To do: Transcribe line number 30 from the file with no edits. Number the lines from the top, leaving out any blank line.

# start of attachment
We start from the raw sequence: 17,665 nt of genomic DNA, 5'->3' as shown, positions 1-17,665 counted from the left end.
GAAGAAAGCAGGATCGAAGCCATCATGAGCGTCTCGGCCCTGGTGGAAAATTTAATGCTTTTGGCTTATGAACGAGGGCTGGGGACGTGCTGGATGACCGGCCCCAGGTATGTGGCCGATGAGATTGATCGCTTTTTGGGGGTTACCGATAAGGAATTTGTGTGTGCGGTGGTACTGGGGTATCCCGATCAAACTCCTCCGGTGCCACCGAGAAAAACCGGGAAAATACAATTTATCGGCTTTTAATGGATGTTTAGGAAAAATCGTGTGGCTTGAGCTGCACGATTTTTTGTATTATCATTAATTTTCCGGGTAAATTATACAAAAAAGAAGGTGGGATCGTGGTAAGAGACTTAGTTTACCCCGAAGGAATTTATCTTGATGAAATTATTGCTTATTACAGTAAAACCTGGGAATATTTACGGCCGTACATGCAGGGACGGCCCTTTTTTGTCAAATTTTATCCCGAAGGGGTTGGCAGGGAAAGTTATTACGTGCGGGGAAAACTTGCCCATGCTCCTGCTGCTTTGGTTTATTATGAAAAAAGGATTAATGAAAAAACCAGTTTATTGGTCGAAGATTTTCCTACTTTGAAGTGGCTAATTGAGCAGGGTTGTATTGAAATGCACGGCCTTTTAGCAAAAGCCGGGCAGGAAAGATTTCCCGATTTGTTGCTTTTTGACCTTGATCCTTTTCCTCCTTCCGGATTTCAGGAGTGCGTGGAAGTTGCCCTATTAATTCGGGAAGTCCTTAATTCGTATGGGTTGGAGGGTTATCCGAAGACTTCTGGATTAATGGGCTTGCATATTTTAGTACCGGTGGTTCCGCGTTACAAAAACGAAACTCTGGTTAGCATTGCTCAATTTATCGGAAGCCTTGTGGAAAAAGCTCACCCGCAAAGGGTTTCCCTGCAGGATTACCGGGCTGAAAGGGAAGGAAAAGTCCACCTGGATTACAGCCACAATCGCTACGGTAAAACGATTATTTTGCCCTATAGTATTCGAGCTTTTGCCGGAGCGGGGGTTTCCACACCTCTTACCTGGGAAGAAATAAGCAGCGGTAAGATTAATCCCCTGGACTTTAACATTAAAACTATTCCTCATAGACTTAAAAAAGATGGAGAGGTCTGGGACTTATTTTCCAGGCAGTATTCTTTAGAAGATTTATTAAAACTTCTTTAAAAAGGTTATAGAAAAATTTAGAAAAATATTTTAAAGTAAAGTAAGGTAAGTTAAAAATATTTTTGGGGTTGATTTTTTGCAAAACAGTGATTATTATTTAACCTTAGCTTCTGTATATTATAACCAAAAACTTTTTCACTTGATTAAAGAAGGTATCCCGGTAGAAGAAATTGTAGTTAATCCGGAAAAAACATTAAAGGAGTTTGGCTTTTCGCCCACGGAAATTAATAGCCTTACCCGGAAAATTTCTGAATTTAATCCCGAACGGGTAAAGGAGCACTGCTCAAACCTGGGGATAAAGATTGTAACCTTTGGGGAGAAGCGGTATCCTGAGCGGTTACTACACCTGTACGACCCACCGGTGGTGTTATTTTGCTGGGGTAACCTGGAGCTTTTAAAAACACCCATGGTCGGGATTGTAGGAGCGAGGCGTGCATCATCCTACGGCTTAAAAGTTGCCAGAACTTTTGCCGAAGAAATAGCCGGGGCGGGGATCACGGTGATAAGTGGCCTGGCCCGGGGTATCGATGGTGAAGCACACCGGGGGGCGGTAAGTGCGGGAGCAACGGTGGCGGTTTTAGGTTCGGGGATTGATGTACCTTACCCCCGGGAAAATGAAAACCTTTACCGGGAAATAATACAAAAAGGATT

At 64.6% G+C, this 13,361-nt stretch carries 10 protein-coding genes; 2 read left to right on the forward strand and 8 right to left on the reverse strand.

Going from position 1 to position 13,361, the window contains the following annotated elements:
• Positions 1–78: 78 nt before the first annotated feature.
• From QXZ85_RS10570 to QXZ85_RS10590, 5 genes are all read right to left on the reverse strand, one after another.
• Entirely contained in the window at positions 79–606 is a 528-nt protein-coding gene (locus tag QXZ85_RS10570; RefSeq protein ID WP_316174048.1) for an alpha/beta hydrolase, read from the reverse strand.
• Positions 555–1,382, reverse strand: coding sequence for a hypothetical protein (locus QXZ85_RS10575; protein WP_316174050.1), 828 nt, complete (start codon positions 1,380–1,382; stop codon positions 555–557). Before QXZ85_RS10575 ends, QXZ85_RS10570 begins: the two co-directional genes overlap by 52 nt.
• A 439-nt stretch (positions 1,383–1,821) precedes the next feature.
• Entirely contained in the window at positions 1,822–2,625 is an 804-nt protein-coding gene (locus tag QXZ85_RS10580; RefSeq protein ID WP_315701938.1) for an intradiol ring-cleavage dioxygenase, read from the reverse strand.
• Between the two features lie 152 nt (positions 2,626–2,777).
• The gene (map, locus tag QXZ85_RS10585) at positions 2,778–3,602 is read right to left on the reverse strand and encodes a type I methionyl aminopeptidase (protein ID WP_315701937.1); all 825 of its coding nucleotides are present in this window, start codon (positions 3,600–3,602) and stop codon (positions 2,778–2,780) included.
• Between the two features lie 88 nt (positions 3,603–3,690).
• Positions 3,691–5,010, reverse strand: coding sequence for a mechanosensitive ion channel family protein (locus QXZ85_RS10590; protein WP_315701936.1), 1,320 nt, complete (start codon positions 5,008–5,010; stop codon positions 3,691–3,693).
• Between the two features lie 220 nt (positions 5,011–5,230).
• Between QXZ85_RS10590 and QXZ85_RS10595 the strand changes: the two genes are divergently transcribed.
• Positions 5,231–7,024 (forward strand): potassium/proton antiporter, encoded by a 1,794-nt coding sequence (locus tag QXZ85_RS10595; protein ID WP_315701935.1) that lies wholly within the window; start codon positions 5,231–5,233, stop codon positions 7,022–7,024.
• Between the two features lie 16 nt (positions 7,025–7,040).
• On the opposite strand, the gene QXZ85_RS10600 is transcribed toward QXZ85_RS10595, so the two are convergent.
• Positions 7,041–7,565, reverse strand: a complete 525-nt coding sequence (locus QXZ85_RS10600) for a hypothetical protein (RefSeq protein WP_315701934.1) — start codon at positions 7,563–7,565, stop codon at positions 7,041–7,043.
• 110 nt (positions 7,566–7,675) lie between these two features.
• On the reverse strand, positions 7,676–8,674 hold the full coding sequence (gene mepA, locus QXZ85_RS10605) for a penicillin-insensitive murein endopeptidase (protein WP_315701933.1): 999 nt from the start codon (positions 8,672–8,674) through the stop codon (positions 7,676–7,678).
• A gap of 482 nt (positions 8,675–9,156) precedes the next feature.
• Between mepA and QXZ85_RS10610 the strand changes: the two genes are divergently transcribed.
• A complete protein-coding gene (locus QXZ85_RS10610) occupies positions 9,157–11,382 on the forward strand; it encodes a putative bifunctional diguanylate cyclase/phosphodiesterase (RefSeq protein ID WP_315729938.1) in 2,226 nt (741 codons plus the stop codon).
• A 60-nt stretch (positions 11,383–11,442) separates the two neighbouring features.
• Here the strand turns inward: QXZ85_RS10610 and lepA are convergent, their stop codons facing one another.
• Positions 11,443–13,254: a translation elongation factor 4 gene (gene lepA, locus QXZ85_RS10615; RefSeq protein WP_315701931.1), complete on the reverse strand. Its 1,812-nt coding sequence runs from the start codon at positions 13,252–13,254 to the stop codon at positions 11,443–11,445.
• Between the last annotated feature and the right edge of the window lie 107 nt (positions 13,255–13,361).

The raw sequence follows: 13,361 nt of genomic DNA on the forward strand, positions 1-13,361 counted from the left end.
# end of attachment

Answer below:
The raw sequence follows: 13,361 nt of genomic DNA on the forward strand, positions 1-13,361 counted from the left end.